‘Hands off our bodies’: QU activists protest SCOTUS opinion to overturn abortion protections

Katie Langley, News Editor

Julia Giblin, associate professor of anthropology, makes her way to the Piazza with other protestors on May 4, 2022. (Daniel Passapera)

Chants of “tell the Supreme Court, ‘hands off our bodies,’” “my body, my choice” and “when abortion rights are under attack, what do we do? Stand up, fight back” were heard across Quinnipiac University’s Mount Carmel campus May 4.

Umbrellas in hand in the morning rainfall, students and faculty marched from the steps of the Arnold Bernhard Library, to the Student Center Piazza and across the Quad to speak out against the restriction of the right to abortion. 

“Rain or shine, we’re here for bodily autonomy,” said Laura Willis Calo, professor of health and strategic communications. “I’m really happy to see a mix of faculty staff and students out here, and I look forward to continuing to protest with like-minded individuals.” 

The protest came after a Supreme Court draft leaked to POLITICO May 2, which shows the court’s initial opinion to strike down Roe v. Wade, the 1973 case that established the constitutional right to abortion. 

Over 50 people gathered to share their opinions on the restriction of abortion in many states. If the Supreme Court opinion holds true, it would allow these bans to continue. 

The protest was organized by professor of sociology and women’s and gender studies Lauren Sardi in collaboration with sophomore political science major Alyssa Arends and other students and faculty from the women’s and gender studies department. The organizers encouraged multicultural and political action student organizations, such as the Latino Cultural Society and Quinnipiac Political Science Association, to post about the protest on their social media and encourage their members to join.


Sardi said that the group came out to protest to ensure that future generations retain their rights and to “not walk our rights back 50 years” by accepting abortion restrictions. 

“(Lawmakers) don’t seem to recognize that men make up 50% of how a pregnancy happens— sometimes even more if it’s not a woman’s choice— and nobody’s putting any kind of blame or holding (men) responsible in any way, shape or form, and I think that that clearly shows they don’t really care about what’s going on with babies, they just want to punish women,” Sardi said.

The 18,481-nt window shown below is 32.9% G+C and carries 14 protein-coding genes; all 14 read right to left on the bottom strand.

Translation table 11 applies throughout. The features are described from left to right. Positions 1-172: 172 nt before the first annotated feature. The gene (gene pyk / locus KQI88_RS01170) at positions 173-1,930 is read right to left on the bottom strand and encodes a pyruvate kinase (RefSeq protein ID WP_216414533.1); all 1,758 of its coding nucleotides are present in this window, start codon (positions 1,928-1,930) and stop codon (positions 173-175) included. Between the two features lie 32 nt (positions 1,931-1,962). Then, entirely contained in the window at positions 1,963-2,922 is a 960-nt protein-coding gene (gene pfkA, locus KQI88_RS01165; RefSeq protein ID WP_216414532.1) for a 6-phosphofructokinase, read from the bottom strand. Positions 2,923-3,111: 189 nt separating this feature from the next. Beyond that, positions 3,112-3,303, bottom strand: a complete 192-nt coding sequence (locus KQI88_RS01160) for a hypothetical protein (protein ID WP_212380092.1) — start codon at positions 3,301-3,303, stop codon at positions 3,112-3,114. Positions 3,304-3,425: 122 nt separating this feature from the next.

Students and faculty received many opportunities to share their stories and reasons for protesting during the rally. Genesis Paulino, a sophomore sociology major, spoke to the protestors about supporting people of color and the role of intersectionality in the fight for abortion. 

“If your voice isn’t intersectional, it’s not a real revolution,” Paulino said during her speech in front of the library, dressed in a “this pussy grabs back” t-shirt. 

“I think about how hard it is, the decision to think about having a child, because I think about the inequalities that are here in the United States, and how it feels impossible for me (as a woman of color) to survive here, let alone a child,” Paulino told The Chronicle. “And I think about if I were ever to become pregnant, and how if I potentially didn’t want to be pregnant, how that right would be taken away.” 

Many speakers at the protest raised the concern that abortion bans would lead to dangerous botched abortions. Around 45% of abortions worldwide are considered “unsafe” by the World Health Organization. Unsafe abortions are a leading cause of maternal death and complications, but are preventable with proper health systems, according to WHO.

This sentiment was shared by professor of history Larissa Pitts, who spoke to the crowd about the history of unsafe abortion, pointing out the protester’s signs depicting crossed-out clothes hangers, a common tool for forceful abortion. 

Willis Calo said that the issue of limiting abortion is essentially about inequality. She encouraged people who need to seek an abortion and do not have the financial resources or geographic location to get one to utilize abortion fund networks

“There will be difference in how (abortion bans are) felt, that folks with means will still be able to travel to places where safe abortions are available, and currently, folks without means are struggling to get the funds to make that happen today, this isn’t even about something else gets overturned, we have an issue of inequality across the nation right now,” Willis Calo said. 

A number of male students and professors also came to the protest in a show of allyship. One of them was Ryan Hagerman, a sophomore political science major and SGA class senator. 

“I’m here because I want to support all of the people that are here today and all the people across the country who have to give birth against their will and who want to fight for safe abortions for all,” Hagerman said. 

Ambar Pagan, a senior political science major who attended the protest, said that recent pro-choice protests represent an important moment in American history. 

“Not only is this domestic politics, but this also has to involve global politics,” Pagan said. “I think it’s important (to) us as the young generation to really speak on the things that are happening, because not only is this going to affect abortion, the next issue may be gender equality, it may be gay rights. So I think that if we speak now, it is an important moment to do so, and it’s also about having this be a collective effort in which our voices are heard.”